Fuchsia is the Future:

And of course there is the ever prevalent mystery that is Fuchsia in development.  Said to be Android’s replacement, Fuchsia is on the rise and will likely be utilized in some demos this year.  It’s a ways off from being the new OS for smartphones, but it’s been development for a few years now and it is starting to make it’s way into the limelight.

For the fourth consecutive year the event will be held at the Shoreline Amphitheater in Mountain View, California.  What are you most excited about for Google I/O 2019?  Do you have any predictions about what we may see this year?  Let us know in the comments below!

 

Duplex Makes its Debut

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Duplex Makes its Debut

At Google I/O 2018 we saw a breathtaking performance on the center stage.  The world watched as Google Assistant placed a call to a hair salon and booked an appointment.  This new feature known as Duplex has been marketed as your new secretary, but unfortunately up until  now it’s just been an exciting video to watch.  Things are changing though, and Pixel 3’s are about to start seeing Duplex roll out onto their phones.

Duplex:

From a 3rd party view what was so amazing was how lifelike the conversation appeared.  Though the conversation took place between a computer and a real person, it was borderline impossible to tell which was which.  Google Assistant dialed the company’s phone number and then conversed with a receptionist on the other side.  It even went as far as to throw in lifelike “mhmm”’s. 

This was the first peek into Duplex, and since then we’ve seen the Pixel 3 elaborate on the release.  The newest flagship phone users have the option to avoid calls from unknown numbers.  They leave the dirty work of figuring out who is calling to Duplex which talks to callers and displays a transcript of the conversation to users.  The beauty of this is that you’ll never have to talk to a telemarketer again!

The Rollout begins:

Duplex has been big talk recently but that’s been it.  Now Google has announced it’s rolling out the feature to a select number of Pixel owners in select cities.  If you own a pixel and live in Atlanta, New York, Phoenix, or San Francisco then you’ll get to be one of the first beta testers.  As a Pixel 3 owner myself I’m waiting eagerly for the next wave, but it’s good to know progress is being made.

As expected there are initial limitations on the feature such as it only being able to make calls in English.  People using Duplex will be able to use it with commands as simple as “Hey Google, make a restaurant reservation”.  Yes, it would help to specify where, but the concept is that you have to do next to nothing!

Opting Out:

Google has also said that businesses can opt out of the service by toggling an option in their Google My Business account.  Or if a business answers the phone and says, “I don’t want to be recorded” (or something similar) they are opted out.  It seems Google is preparing for the inevitable backlash from businesses and people who don’t want any part of the system.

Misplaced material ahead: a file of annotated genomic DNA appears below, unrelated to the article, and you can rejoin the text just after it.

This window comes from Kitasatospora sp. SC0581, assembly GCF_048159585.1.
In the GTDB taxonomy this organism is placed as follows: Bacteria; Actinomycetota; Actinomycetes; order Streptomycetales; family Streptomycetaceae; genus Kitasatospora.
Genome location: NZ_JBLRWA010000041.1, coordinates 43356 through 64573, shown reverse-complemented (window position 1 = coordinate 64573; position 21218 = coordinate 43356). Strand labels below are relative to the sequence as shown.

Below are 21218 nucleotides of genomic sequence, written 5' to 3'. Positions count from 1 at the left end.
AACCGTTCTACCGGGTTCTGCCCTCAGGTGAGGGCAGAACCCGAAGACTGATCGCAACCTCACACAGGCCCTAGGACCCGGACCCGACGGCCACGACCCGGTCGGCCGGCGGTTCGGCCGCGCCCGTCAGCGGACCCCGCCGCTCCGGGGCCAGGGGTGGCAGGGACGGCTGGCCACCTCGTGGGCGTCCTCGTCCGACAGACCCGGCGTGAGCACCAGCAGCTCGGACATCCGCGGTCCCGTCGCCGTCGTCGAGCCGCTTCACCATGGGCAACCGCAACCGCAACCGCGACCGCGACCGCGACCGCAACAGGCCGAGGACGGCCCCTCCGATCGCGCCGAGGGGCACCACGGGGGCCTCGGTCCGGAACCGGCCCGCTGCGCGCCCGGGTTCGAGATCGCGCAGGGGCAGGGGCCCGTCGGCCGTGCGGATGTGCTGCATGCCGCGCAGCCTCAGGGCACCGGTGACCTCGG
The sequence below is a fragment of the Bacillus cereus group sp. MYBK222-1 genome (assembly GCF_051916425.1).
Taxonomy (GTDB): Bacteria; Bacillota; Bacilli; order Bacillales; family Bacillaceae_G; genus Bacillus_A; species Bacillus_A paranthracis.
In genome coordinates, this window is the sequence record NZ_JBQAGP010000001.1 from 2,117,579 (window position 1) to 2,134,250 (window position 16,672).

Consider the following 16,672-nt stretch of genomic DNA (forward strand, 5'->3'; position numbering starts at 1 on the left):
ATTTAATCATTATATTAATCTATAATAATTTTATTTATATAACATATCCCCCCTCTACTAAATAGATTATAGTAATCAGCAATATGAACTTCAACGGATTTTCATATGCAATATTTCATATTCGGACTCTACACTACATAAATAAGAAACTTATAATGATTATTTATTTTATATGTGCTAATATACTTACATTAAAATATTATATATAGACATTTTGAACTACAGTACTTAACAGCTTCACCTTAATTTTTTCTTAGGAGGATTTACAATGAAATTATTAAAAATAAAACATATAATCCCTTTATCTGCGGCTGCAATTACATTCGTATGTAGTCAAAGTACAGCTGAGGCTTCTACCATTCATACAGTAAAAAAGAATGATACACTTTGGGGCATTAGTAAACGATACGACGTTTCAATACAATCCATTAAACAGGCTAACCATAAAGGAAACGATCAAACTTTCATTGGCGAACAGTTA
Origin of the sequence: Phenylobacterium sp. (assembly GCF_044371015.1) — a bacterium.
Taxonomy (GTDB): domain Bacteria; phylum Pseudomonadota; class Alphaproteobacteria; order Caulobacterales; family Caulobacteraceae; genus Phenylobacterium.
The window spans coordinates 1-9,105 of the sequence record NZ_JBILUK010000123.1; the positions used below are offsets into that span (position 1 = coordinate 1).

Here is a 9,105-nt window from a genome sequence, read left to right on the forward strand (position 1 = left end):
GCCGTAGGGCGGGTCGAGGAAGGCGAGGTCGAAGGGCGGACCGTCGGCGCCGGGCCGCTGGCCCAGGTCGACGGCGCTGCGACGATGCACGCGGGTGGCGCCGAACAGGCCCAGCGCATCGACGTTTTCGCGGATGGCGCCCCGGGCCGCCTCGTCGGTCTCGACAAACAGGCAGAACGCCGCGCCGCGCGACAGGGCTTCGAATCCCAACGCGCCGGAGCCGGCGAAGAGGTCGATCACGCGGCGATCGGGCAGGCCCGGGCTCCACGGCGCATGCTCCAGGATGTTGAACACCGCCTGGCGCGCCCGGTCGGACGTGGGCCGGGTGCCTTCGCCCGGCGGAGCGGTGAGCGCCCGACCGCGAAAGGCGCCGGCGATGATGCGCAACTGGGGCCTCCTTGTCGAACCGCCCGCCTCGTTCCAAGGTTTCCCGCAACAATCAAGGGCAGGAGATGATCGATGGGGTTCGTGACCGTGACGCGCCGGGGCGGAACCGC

What are your thoughts on Duplex rolling out to Pixel phones?  Are you counting down the days until you can use it too?  Let us know in the comments below.

The Pixel 3 has been unveiled, and it looks sweet!

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The Pixel 3 has been unveiled, and it looks sweet!

We’ve talked about the Pixel 3 again and again here at RootJunky, and there have been far too many rumors and leaks about it over the past few months.  I’m happy to say that’s all come to a close.  Not because I don’t like writing about it, but because the Pixel 3 has officially been released. Earlier today Google unveiled the new phone, and the preorders have begun rolling in.

The Hype Recap:

Before we get in to what the Pixel 3 and 3XL actually are, let’s take a second to remember how much build up there was about these devices.  There were images leaked on the XDADeveloper forum showing a notched display with two cameras, as well as a glass back for wireless charging.  But hardware leaks aside, what was really interesting about this phone’s build up was the rumors about rumors.

After we’d all sat with the leaked images for a bit the news surfaces that Google was reaching out to popular YouTuber’s asking to use their clips bashing the leaked design.  The result of this was the people began thinking Google had intentionally leaked images so that they could use this footage in their grand reveal of a more impressive phone.  It was a conspiracy theory for sure, but not entirely unbelievable.

Fast-forward to October 9th’s Hardware:

Skipping to today the Pixel actually dropped, and it actually doesn’t look that different from the leaked images.  Despite what some YouTuber’s may have said I don’t think that’s a bad thing.  Starting at $799, the Pixel 3 sticks to the traditional design of a split material back allowing for wireless charging (thank goodness!).  The regular phone measures in at 5.5 inches and for $100 more the XL measures in at 6.3 inches.